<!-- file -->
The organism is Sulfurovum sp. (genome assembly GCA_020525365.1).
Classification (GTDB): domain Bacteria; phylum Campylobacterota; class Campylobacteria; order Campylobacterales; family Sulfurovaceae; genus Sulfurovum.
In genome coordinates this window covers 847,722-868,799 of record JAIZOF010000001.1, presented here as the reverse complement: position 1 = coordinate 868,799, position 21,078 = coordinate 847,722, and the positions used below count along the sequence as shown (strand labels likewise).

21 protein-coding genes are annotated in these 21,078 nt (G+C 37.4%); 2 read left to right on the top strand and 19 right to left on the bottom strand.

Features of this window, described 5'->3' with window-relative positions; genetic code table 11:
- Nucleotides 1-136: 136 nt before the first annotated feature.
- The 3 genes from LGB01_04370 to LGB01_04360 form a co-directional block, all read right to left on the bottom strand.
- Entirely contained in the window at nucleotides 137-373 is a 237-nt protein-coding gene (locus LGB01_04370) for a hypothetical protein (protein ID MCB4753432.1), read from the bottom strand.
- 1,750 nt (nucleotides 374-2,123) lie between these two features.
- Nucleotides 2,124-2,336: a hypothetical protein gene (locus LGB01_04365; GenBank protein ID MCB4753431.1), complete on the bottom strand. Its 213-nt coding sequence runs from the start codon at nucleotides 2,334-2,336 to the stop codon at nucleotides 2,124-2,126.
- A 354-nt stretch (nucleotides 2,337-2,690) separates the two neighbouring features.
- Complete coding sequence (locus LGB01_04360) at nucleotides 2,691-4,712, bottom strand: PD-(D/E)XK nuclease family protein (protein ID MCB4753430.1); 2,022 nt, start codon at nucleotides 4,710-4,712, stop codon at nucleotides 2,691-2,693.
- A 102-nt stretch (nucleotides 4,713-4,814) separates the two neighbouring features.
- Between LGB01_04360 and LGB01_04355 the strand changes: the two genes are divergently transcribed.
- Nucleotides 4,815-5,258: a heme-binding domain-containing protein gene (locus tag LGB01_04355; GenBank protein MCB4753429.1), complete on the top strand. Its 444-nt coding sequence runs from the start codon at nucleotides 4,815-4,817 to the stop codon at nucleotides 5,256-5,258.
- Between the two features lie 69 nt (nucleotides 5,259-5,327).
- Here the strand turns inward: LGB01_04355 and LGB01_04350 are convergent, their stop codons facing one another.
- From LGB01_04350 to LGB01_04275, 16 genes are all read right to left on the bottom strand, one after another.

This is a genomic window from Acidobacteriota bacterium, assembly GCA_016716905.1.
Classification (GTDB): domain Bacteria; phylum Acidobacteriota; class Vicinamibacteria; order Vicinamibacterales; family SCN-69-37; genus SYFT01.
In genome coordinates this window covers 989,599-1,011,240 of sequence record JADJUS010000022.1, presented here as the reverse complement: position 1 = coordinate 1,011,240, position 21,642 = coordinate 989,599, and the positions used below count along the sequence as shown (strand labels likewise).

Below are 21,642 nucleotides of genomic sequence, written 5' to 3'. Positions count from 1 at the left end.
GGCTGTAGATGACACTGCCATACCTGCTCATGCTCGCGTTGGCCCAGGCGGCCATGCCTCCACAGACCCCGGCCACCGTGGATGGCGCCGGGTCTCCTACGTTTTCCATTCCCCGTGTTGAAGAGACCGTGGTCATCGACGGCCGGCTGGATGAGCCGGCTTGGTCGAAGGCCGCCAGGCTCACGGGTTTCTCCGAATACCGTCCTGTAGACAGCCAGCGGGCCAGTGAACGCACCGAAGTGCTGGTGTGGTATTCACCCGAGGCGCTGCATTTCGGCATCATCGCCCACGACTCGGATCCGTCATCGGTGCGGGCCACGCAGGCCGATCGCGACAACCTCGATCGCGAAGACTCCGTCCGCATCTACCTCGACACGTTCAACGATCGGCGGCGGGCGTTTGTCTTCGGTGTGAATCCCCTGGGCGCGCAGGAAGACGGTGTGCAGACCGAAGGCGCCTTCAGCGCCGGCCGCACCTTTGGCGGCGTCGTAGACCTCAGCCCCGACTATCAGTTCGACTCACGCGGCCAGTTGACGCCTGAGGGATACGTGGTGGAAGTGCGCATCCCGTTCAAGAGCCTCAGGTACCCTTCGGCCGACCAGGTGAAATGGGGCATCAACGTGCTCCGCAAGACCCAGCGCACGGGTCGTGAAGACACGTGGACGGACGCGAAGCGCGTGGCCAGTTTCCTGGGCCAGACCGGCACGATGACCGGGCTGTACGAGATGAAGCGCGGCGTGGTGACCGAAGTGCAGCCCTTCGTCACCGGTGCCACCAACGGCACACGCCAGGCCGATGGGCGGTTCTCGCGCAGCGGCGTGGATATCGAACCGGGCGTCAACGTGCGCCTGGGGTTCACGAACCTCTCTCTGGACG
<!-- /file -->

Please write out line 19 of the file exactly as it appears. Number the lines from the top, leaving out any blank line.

This is a genomic window from Acidobacteriota bacterium, assembly GCA_016716905.1.